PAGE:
Kampf. Although the Nazis persecuted anyone who
dared oppose them, as well as the disabled,
Gypsies, homosexuals, and Slavic peoples, they
reserved their strongest hatred for the Jews. This
loathing went far beyond the European anti-
Semitism common at the time. Over the centuries,
people who were prejudiced against Jews had put
down Jewish religious practices and discriminated
against Jews in many ways. For example, Jews were
sometimes segregated in ghettos or prohibited from
owning land. For the Nazis, however, all Jewish
people were evil no matter what their
religion, occupation, or education.
The Nuremberg Laws After theNazis took power, they quickly moved
to deprive German Jews of many
rights that all citizens had long taken
for granted. In September 1935 the
Nuremberg Laws took citizenship
away from Jewish Germans and
banned marriage between Jews and
other Germans. Two months later,
another decree defined a Jew as a
person with at least one Jewish grand-
parent and prohibited Jews from hold-
ing public office or voting. Other laws
forbade Jews from employing female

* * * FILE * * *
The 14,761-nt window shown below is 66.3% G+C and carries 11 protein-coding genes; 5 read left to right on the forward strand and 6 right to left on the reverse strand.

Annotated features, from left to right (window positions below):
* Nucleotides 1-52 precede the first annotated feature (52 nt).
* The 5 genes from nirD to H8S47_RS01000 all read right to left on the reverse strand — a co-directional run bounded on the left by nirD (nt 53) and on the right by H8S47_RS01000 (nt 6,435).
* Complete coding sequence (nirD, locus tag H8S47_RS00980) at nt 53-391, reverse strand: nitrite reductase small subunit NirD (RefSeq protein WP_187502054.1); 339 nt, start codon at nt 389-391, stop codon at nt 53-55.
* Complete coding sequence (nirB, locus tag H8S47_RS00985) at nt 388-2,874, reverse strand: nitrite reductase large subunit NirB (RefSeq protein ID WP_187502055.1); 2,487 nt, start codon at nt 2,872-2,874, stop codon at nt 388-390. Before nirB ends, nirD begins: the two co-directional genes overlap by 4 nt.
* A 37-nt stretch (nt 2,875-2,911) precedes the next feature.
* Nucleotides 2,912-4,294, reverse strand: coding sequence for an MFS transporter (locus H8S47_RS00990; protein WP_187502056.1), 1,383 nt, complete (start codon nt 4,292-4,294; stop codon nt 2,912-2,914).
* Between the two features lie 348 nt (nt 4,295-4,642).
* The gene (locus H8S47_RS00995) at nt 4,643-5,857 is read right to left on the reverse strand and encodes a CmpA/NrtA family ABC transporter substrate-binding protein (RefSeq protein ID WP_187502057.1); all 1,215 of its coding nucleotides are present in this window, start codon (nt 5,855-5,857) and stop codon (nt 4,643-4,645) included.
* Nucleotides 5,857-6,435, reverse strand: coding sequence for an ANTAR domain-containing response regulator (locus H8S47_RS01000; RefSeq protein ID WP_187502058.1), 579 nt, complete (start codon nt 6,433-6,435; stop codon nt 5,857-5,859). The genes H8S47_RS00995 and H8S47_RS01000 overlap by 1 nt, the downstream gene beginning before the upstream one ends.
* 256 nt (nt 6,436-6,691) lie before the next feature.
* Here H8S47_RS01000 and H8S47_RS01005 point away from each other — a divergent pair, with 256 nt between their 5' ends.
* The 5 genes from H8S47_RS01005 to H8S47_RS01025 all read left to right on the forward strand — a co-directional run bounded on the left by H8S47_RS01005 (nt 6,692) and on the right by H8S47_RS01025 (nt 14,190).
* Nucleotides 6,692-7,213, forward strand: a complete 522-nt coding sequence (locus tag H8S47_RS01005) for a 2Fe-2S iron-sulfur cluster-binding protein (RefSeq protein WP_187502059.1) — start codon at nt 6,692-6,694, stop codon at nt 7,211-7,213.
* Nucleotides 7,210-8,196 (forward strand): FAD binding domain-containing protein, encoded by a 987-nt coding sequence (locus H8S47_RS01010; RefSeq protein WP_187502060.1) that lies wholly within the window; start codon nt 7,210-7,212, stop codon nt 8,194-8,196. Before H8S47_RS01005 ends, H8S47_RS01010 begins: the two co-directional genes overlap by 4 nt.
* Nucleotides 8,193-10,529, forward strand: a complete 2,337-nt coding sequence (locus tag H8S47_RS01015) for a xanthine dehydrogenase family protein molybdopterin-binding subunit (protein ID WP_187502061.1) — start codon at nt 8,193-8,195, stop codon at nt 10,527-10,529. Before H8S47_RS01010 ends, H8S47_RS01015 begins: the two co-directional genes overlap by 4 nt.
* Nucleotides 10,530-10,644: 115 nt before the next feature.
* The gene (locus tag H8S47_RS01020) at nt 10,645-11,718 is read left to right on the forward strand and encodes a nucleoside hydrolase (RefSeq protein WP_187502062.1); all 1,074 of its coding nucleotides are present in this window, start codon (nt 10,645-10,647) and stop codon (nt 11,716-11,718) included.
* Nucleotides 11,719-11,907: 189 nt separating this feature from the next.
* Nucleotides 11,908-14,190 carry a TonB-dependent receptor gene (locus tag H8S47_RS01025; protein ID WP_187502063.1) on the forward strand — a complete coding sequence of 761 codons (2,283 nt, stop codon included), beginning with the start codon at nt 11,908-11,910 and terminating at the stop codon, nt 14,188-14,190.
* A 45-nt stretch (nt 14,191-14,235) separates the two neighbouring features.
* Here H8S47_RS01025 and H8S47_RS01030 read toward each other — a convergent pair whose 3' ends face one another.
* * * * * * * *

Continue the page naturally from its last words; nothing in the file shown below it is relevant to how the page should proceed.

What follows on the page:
German servants under age 35
and compelled Jews with German-
sounding names to adopt Jewish
names. Soon the passports of Jews
were marked with a red J to clearly
identify them as Jewish.
By the summer of 1936, at least half
of Germanys Jews were jobless, hav-
ing lost the right to work as civil ser-
vants, journalists, farmers, teachers,
and actors. In 1938 the Nazis also
banned Jews from practicing law and
medicine and from operating busi-
nesses. With no source of income, life
became very difficult.
Despite worsening conditions, many
Jews chose to remain in Germany during the early
years of Nazi rule. Well integrated into German society
before this time, they were reluctant to leave and give
up the lives they had built there. Many also thought
that conditions would surely improve after a time. In
fact, they soon became worse.
Kristallnacht On November 7, 1938, a young
Jewish refugee named Herschel Grynszpan shot and
killed a German diplomat in Paris. Grynszpans
father and 10,000 other Jews had been deported from
Germany to Poland, and the distraught young man
was seeking revenge for this act and for the persecu-
tion of the Jews in general.
In retaliation for the killing, an infuriated Hitler
ordered his minister of propaganda, Joseph
Goebbels, to stage attacks against the Jews that
would appear to be a spontaneous popular reaction
to news of the murder. On the night of November 9,
this plan played out in a spree of destruction.
720 CHAPTER 24 A World in Flames
i n H i s t o r y
Among the Jews who left NaziGermany in the early 1930s was AlbertEinstein, whose brilliant scientific theo-ries revolutionized physics. Einsteingained international fame in 1919when the Royal Society of Londonannounced that calculations had sup-ported his general theory of relativity.Einsteins fame increased after he wonthe Nobel Prize for Physics in 1921.Lecture invitations poured in fromaround the world.